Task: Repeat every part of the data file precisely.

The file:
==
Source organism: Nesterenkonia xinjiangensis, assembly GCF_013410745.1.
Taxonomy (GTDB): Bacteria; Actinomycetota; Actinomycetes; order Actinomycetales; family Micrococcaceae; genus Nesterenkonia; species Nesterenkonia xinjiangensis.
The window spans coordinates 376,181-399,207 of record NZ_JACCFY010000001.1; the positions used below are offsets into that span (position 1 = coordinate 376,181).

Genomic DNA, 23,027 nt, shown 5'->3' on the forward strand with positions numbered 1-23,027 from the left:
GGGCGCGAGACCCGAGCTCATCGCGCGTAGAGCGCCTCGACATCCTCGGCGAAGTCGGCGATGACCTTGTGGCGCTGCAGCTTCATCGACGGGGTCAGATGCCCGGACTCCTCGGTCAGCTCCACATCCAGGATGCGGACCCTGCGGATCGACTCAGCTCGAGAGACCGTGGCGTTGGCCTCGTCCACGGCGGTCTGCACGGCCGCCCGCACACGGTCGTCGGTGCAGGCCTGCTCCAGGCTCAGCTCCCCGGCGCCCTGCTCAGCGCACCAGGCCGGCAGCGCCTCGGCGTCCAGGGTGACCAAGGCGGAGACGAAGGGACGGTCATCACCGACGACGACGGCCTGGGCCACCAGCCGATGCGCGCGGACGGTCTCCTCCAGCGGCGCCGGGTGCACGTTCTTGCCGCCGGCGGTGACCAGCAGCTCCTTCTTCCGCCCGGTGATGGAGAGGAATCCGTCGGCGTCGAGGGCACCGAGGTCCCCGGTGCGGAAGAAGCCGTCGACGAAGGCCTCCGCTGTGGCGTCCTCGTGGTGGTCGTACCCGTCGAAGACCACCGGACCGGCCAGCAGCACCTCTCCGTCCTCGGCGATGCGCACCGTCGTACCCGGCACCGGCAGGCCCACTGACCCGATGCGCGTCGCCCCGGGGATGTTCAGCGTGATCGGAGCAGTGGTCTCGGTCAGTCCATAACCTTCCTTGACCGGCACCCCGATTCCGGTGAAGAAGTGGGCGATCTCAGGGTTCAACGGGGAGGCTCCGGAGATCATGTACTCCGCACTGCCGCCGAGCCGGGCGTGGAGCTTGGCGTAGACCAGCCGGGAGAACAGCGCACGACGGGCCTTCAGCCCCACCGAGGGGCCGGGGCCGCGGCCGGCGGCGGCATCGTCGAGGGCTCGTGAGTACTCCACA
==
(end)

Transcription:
Source organism: Nesterenkonia xinjiangensis, assembly GCF_013410745.1.
Taxonomy (GTDB): Bacteria; Actinomycetota; Actinomycetes; order Actinomycetales; family Micrococcaceae; genus Nesterenkonia; species Nesterenkonia xinjiangensis.
The window spans coordinates 376,181-399,207 of record NZ_JACCFY010000001.1; the positions used below are offsets into that span (position 1 = coordinate 376,181).

Genomic DNA, 23,027 nt, shown 5'->3' on the forward strand with positions numbered 1-23,027 from the left:
GGGCGCGAGACCCGAGCTCATCGCGCGTAGAGCGCCTCGACATCCTCGGCGAAGTCGGCGATGACCTTGTGGCGCTGCAGCTTCATCGACGGGGTCAGATGCCCGGACTCCTCGGTCAGCTCCACATCCAGGATGCGGACCCTGCGGATCGACTCAGCTCGAGAGACCGTGGCGTTGGCCTCGTCCACGGCGGTCTGCACGGCCGCCCGCACACGGTCGTCGGTGCAGGCCTGCTCCAGGCTCAGCTCCCCGGCGCCCTGCTCAGCGCACCAGGCCGGCAGCGCCTCGGCGTCCAGGGTGACCAAGGCGGAGACGAAGGGACGGTCATCACCGACGACGACGGCCTGGGCCACCAGCCGATGCGCGCGGACGGTCTCCTCCAGCGGCGCCGGGTGCACGTTCTTGCCGCCGGCGGTGACCAGCAGCTCCTTCTTCCGCCCGGTGATGGAGAGGAATCCGTCGGCGTCGAGGGCACCGAGGTCCCCGGTGCGGAAGAAGCCGTCGACGAAGGCCTCCGCTGTGGCGTCCTCGTGGTGGTCGTACCCGTCGAAGACCACCGGACCGGCCAGCAGCACCTCTCCGTCCTCGGCGATGCGCACCGTCGTACCCGGCACCGGCAGGCCCACTGACCCGATGCGCGTCGCCCCGGGGATGTTCAGCGTGATCGGAGCAGTGGTCTCGGTCAGTCCATAACCTTCCTTGACCGGCACCCCGATTCCGGTGAAGAAGTGGGCGATCTCAGGGTTCAACGGGGAGGCTCCGGAGATCATGTACTCCGCACTGCCGCCGAGCCGGGCGTGGAGCTTGGCGTAGACCAGCCGGGAGAACAGCGCACGACGGGCCTTCAGCCCCACCGAGGGGCCGGGGCCGCGGCCGGCGGCGGCATCGTCGAGGGCTCGTGAGTACTCCACA